Malgosia Green: Yeah. Sure. I think one of the most surprising things that we’ve seen is just much higher engagement from women. So women have been participating at higher rates, and this is fantastic, because is this is something we’ve been hoping and working on very diligently for a while to make women feel more comfortable, and be able to engage more on the platforms. And right now, that is definitely happening. And I think it speaks to something Hesam mentioned before, that dating has slowed down, there’s a return to romance, and I think that really appeals to women, and they feel like very much this slowing down and more conversation, and spending time getting to know one another, that really appeals to them.

Laurie Segall: How do you code romance, right? How do you code that into an online experience? Now that people are paying attention, now people are slowing down. Finally we have this shift in online dating, that people were criticizing this for a long time. So how do you code that into the product of the future of what online dating will be, now that people are finally slowing down?

Hesam Hosseini: One of the approaches that we’ve taken is to not just rely on AI alone. Love is not something that you want to leave in the hands of AI I always say. So we actually have a team of human experts at Match that are available to all of our members to help them navigate and actually help them get the most out of the platform. And so, I think that the marriage of sort of the  human expertise along with AI is really the answer. And we are looking at ways, now that we have this team of experts, have ways where they can assist our members even more. And we sort of have big plans. I can’t get into them now, but big plans down the road of how AI plus human expertise can be the future of matchmaking and online dating.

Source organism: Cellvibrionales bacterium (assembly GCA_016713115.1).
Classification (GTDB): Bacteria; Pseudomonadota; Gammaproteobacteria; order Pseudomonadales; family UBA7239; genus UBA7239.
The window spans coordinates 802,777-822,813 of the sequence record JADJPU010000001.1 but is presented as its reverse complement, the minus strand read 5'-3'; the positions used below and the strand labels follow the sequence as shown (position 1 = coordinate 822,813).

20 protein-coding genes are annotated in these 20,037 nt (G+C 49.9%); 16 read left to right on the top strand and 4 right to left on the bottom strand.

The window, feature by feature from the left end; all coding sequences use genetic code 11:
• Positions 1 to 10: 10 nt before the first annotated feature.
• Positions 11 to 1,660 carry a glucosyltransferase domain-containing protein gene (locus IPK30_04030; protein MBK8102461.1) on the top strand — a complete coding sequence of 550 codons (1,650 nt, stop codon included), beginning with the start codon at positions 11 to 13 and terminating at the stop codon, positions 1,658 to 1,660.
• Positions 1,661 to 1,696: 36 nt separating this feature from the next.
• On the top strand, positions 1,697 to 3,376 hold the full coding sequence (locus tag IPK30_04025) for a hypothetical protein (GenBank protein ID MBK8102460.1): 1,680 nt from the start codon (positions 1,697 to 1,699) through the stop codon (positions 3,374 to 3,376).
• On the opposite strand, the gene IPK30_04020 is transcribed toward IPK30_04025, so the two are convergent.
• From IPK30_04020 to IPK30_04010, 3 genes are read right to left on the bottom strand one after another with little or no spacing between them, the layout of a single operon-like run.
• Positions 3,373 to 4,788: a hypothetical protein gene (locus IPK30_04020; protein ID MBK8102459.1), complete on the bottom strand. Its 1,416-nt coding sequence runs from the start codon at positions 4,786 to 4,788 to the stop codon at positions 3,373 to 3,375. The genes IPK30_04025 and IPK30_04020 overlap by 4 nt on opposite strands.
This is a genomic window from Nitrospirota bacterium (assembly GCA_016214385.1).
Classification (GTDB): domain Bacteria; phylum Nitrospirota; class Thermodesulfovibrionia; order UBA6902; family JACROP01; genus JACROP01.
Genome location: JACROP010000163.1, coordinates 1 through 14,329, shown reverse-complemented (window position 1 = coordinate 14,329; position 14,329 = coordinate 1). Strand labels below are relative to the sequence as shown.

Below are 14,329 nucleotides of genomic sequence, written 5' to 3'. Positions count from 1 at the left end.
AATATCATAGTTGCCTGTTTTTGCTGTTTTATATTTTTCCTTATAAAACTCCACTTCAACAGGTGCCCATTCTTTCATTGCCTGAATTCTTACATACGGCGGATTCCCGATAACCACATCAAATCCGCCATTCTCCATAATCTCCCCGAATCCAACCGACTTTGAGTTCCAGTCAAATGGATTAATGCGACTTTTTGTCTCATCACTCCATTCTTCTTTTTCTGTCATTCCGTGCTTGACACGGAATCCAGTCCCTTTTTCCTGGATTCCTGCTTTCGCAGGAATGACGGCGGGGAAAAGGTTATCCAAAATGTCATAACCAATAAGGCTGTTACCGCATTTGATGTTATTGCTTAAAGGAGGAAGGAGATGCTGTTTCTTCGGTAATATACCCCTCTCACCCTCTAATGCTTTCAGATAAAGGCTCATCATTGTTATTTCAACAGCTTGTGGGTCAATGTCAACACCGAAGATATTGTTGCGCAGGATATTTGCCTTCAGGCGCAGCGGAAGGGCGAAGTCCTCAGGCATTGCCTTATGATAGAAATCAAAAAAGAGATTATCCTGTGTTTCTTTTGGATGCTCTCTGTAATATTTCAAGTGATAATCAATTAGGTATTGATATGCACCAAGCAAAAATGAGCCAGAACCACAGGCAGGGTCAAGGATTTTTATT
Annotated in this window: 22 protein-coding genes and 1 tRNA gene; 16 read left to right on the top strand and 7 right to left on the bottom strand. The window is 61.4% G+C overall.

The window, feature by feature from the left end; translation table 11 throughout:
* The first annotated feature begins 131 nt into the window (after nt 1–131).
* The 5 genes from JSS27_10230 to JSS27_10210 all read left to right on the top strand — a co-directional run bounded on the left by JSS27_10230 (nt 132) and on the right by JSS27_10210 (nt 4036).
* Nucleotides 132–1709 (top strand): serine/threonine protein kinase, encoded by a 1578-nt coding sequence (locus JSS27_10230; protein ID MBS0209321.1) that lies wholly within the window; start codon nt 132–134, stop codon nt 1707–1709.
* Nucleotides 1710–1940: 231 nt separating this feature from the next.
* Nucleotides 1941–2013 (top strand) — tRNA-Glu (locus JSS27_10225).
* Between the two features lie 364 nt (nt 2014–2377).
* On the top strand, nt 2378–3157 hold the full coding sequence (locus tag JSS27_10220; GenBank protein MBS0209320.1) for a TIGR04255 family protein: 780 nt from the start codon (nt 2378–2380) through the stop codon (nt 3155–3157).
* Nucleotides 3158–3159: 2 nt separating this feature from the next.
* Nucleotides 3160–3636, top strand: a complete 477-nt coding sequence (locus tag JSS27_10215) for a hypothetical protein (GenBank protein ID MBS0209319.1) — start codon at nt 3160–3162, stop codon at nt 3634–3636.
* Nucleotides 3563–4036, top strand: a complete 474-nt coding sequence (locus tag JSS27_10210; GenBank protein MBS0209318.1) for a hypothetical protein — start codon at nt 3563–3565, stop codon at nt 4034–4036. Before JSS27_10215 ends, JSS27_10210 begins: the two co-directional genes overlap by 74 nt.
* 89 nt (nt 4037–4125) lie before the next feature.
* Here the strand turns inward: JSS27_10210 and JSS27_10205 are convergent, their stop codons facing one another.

Laurie Segall: Well, I’ll be curious to know what that looks like. A combination of like Her, the movie Her?

Hesam Hosseini: Not like Her. It’s all around how do singles find their match, their real match, but not just rely on AI and algorithms alone, and how experts and some human intervention to help you turn the knobs and make sure that you’re focusing on the right things.

Laurie Segall: Like you’re being way too superficial kind of thing?

Hesam Hosseini: For example, dating in the real world is never around a checklist.

Laurie Segall: Sure.

Hesam Hosseini: We sort of flex all the time based on the chemistry and in-person interactions that we have. So we think that a human expert can help guide our members to focus on what’s important, and also in combination with features like Vibe Check, where you can go beyond what’s on paper so to speak, or behind the screen, and see someone face to face, can get at the intangibles when it comes to finding chemistry.

Laurie Segall: Well, last question because we’ve got to wrap it. As the leaders of large companies responsible for our hearts in dating, what have you guys learned about love?